The early modern period is often characterised as a time that witnessed the rise of a new and powerful merchant class across Europe. From Italy and Spain in the south, to the Low Countries and England in the north, men of business and trade came to play an increasingly pivotal role in the culture, politics and economies of western Europe. This book takes a comparative approach to the effect such merchants and traders had on the urban history of market places - streets, squares and civic buildings - in some of the great commercial European cities between the fifteenth and seventeenth centuries. It looks at how this in period, the transformations of designated commercial areas were important enough to modify relationships throughout the entire urban context. Market places tend to be very ancient, continuing to function for centuries on the same location; but between the middle of the fourteenth and the first decades of the seventeenth, their structures began to change as new regulations and patterns of manufacture, distribution and consumption began to install a new uniformity and geometry on the market place. During the period covered by this study, most major European cities undertook the rebuilding of entire zones, constructing new buildings, demolishing existing structures and embellishing others. This book analyses the intentions of innovation, in parallel with sanitary and hygienic reasons, the juridical regulations of the architecture of certain building types and the urban strategies as efficient tools to better control the economic activities within the city.
Table of Contents
Contents: List of illustrations, General editors' preface, Acknowledgements, Abbreviations, Introduction. Part I Market spaces and urban structure: Orbem in Urbe Vidimus...: Towards a topography of trade in the early modern city; Studying the configuration of space; The notion of portus: a permanent square; Order amidst mixed use; Thousands of variations: the transmission of models; Long-term reform; The 'longue durée' and architectural history. The 'Ease of Provisioning': Sites and images; The market insula; The bridge with shops; Physical discontinuity, chronological continuity. The Market in the City: At the beginning, on the outskirts: Venice; Paris; Nuremberg; Elsewhere, in the centre: Augsburg; LÃ¼beck; Little by little, greater articulation: Venice, once again; Florence; Antwerp; Amsterdam; The diffused model: Seville; London; Diversity, fragmentation, form. Disorder and Mixed Use: The Concept of 'Boundary': Norms and increasing trade; Interference and interplay: stands, shops, houses; Ownership and conflicts of interest; The culture of the square and its image; Legal and physical boundaries. Part II Commercial Buildings: Use and Form: The Regularity of the Square: The square's geometry and the 'line' of shops: Venice: San Giacomo at Rialto; Florence: the Uffizi and the corridor; Genoa and Piazza Banchi; Seville and the problem of the 'plaza mayor'; Some buildings: Covered markets, halles, drapperie; La Halle aux Draps; The Fabbriche Vecchie; The Clothworkers' Hall; Bread, meat, fish, fruit and vegetables: Along the banks of the Grand Canal; In the centre of Florence; In the cities of Spain; In the city of London; Banks, business and the bourse: The Antwerp bourse; The Royal Exchange of London; The Amsterdam bourse; The Casa Lonja of Seville; The Loggia of Genoa; Fondaci: public warehouses and lodgings: The surplus granaries: The 'albergarie' of the Germans, Turks and Persians in Venice; The Hansa House in Antwerp; Index.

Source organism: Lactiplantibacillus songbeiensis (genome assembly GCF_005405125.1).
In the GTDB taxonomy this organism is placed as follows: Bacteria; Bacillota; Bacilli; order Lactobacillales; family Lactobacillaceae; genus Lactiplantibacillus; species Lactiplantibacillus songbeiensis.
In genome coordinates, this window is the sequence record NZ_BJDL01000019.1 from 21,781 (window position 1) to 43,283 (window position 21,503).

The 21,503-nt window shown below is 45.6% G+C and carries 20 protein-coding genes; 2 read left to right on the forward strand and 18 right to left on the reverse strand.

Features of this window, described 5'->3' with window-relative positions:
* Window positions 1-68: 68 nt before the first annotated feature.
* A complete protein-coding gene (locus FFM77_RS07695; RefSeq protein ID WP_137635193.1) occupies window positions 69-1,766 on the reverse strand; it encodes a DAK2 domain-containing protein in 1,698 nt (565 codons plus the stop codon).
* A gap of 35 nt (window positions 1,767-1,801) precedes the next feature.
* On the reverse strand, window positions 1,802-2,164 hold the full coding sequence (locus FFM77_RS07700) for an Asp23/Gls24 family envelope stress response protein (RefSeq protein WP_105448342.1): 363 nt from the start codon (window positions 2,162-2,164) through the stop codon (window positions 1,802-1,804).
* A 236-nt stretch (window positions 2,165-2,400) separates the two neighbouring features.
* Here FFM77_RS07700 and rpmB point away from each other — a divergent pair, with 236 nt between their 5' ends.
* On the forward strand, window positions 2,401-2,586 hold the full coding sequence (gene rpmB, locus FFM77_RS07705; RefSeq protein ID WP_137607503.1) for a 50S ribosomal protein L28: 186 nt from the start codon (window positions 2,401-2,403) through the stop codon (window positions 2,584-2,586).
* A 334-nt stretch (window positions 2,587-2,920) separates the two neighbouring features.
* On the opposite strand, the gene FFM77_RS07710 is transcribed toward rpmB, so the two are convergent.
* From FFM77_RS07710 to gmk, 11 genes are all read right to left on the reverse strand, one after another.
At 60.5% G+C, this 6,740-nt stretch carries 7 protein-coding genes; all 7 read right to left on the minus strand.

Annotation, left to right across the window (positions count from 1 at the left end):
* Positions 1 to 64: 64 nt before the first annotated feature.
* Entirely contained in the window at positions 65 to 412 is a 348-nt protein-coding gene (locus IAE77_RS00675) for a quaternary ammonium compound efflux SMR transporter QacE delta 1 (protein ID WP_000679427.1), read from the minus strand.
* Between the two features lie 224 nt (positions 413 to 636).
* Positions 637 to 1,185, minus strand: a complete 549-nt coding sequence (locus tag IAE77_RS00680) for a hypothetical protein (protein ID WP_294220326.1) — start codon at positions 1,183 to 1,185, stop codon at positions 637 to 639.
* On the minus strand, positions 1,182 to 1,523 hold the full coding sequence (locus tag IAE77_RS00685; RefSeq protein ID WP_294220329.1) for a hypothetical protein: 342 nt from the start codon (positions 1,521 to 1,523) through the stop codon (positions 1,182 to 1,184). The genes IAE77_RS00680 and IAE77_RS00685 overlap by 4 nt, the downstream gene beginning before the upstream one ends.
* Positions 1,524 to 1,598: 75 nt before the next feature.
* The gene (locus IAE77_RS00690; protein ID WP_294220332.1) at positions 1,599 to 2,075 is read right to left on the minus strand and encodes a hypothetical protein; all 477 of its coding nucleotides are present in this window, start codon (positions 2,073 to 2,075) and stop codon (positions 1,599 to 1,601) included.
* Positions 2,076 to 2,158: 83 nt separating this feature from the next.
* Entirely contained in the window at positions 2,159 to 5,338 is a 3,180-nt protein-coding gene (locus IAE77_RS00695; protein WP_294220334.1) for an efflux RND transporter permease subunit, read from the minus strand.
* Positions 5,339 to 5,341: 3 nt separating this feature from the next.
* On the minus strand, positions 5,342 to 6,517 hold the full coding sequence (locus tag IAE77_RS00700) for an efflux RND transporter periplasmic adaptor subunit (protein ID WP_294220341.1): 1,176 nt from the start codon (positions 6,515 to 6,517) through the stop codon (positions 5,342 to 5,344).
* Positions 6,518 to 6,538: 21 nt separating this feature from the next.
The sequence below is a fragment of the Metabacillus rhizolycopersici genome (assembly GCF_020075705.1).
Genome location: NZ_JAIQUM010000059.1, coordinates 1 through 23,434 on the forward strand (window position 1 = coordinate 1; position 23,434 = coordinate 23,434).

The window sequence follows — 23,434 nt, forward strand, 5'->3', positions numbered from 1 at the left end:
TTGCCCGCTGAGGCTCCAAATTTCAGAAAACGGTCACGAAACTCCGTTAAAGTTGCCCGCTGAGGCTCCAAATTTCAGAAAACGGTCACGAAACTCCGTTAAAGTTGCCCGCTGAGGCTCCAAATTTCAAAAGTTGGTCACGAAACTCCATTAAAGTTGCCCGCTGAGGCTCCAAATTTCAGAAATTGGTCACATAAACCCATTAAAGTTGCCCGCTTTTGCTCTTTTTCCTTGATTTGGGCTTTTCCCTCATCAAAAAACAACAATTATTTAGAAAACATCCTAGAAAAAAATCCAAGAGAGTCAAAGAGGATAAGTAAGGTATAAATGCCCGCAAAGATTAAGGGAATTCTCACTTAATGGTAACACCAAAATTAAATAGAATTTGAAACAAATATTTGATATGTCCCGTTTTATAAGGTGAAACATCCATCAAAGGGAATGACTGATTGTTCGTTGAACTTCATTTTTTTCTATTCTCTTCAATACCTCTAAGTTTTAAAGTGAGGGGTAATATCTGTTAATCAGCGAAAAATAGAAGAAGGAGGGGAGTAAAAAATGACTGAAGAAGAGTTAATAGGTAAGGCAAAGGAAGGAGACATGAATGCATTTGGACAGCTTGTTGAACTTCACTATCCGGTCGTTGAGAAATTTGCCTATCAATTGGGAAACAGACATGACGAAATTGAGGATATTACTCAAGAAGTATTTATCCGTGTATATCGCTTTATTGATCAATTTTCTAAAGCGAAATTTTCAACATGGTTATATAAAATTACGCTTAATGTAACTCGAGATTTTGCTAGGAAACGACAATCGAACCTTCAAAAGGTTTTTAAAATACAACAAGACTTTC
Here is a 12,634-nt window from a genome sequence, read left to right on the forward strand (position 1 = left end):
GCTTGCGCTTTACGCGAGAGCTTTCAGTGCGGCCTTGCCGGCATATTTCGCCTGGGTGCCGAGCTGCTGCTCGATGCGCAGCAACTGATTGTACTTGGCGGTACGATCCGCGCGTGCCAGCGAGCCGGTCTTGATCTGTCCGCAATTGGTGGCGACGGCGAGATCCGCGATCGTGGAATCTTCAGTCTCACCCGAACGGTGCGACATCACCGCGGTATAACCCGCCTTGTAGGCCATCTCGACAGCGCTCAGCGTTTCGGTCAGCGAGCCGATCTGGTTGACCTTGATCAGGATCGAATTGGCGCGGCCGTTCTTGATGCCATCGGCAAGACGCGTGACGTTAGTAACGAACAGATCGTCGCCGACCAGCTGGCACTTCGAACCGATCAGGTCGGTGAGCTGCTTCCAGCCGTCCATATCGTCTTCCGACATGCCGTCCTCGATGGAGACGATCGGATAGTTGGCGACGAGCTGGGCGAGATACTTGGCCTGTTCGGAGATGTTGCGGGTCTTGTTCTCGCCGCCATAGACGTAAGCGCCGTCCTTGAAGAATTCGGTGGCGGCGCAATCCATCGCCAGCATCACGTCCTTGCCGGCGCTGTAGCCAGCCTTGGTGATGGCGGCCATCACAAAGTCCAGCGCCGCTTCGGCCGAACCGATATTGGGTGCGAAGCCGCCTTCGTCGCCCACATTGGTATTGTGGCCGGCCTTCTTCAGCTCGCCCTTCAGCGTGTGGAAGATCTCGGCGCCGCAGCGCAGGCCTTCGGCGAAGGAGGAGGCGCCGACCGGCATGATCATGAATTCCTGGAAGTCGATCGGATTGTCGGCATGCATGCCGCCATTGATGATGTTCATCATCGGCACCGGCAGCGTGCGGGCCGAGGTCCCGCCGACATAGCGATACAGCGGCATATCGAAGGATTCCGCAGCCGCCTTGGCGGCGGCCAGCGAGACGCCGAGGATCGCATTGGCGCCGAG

'The strengths of this ambitious monograph lie in the breadth and depth of its research, in the concise but always appropriate attention to fine detail, and in the importance of the questions it raises.' Urban History ’The translation of Donatella Calabi's Il mercato e la cittÃ : Piazze, strade, architetture d'Europa in etÃ moderna (Venice, 1993) makes available to English-speaking scholars one of the few comparative histories of late medieval and early modern European cities... Calabi's work is based on an enormous body of sources, largely secondary, and she is to be commended for such thorough research and mastery of a wide body of English and foreign-language material.’ Journal of Modern History